Synergy allows you to share a keyboard and mouse between multiple computers, even running different OSes, which each have their own monitor/display. You simply move your mouse cursor off of one screen to activate the mouse and keyboard on another system. Synergy “merges” clipboards between the systems allowing cut and paste between them. (Synergy is powerful, but sometimes a little finicky to set up. See this article for step-by-step instructions.)
Crowbar is a small, simple multifunction tool for windows. It displays a configurable bar on your desktop above (and docked to) the task bar. Available bar functions (via plug-ins) are a launcher (similar to Windows Quick Launch Bar), drive space indicators, local weather information, and network I/O. All of these fit within a single unobtrusive desktop bar.
When you paste text into an MS Word document from
another source (e.g., HTML page), Word will keep the formatting, if any, from
the source. If you
want to quickly remove the formatting of the pasted text, simply select the
desired text and press <Ctrl>+<Space>. An alternative is to add the following macro
' PasteUnformatted Macro
Selection.PasteSpecial Link:=False, DataType:=wdPasteText, Placement:= _
Then you can assign this macro to a toolbar button or keyboard shortcut for quick access.
Well, we missed it this year, but now you have something to look forward to on next August 22! This site, while humorous at times, is really an effort to emphasize the importance of good punctuation in your writing to ensure that you properly convey the desired meaning. For even more punctuation fun, play the free online Eats, Shoots and Leaves quiz. (OK… I couldn’t resist this one, since I am a bit particular about grammar and punctuation!)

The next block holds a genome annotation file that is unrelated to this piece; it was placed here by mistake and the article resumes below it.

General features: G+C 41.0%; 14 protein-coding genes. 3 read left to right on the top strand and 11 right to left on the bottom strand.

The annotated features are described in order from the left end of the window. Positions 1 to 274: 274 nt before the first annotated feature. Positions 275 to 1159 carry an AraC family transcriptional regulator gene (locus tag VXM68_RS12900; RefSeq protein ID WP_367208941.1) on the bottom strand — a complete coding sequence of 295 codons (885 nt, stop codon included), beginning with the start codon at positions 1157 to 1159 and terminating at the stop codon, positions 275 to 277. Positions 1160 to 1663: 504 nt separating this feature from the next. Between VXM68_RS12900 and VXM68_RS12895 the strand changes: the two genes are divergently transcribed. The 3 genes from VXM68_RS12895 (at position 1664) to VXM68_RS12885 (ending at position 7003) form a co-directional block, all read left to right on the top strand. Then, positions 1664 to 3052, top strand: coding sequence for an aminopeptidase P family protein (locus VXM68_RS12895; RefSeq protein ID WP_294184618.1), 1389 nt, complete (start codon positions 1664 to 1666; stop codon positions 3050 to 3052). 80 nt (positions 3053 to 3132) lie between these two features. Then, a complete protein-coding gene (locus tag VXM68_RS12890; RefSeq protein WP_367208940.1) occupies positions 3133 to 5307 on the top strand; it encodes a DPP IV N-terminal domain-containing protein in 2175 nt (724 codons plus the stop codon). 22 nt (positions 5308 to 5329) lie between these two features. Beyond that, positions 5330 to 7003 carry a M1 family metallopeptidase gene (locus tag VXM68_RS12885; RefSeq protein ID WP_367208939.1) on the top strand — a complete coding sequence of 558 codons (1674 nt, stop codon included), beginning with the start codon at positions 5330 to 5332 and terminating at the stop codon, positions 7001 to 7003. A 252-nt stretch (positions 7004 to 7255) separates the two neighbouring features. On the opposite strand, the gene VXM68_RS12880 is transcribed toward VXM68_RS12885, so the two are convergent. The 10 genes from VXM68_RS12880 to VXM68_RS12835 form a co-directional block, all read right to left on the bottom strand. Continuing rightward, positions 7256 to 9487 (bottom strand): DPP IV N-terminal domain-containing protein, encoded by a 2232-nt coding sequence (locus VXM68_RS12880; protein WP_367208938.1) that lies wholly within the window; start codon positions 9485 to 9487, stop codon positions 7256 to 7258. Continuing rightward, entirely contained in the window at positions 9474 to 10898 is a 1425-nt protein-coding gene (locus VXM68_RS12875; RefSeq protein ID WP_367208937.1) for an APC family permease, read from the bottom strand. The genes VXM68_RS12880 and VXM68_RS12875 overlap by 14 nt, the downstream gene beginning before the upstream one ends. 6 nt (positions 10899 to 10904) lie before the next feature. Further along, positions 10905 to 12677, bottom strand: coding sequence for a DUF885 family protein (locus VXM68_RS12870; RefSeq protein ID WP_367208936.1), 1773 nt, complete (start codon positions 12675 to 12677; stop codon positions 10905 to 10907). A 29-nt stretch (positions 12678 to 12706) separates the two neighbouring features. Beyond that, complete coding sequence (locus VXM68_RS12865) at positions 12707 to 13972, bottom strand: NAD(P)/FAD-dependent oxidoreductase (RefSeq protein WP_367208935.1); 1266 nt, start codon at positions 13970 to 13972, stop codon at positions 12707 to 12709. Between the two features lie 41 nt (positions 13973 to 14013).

This site presents three truly amazing optical illusions related to shading and coloring. The third illusion is absolutely incredible and you’ll think that you are crazy (or on drugs) when you check it out.
Most folks get frustrated with their jobs from time to time. But all in all, most of us have it pretty good. Visit this site for 2000 years of history of terrible jobs. The site is of British origin and is presented with the typical dry British sense of humor.
This site features pictures and some instructions from a guy who built furniture (sofas, desks, beds, etc.) entirely out of Fedex boxes and other packing containers.
This frequently-updated site presents funny, but true signs from around the world. You can submit your own entries of strange signs from your own neck of the woods.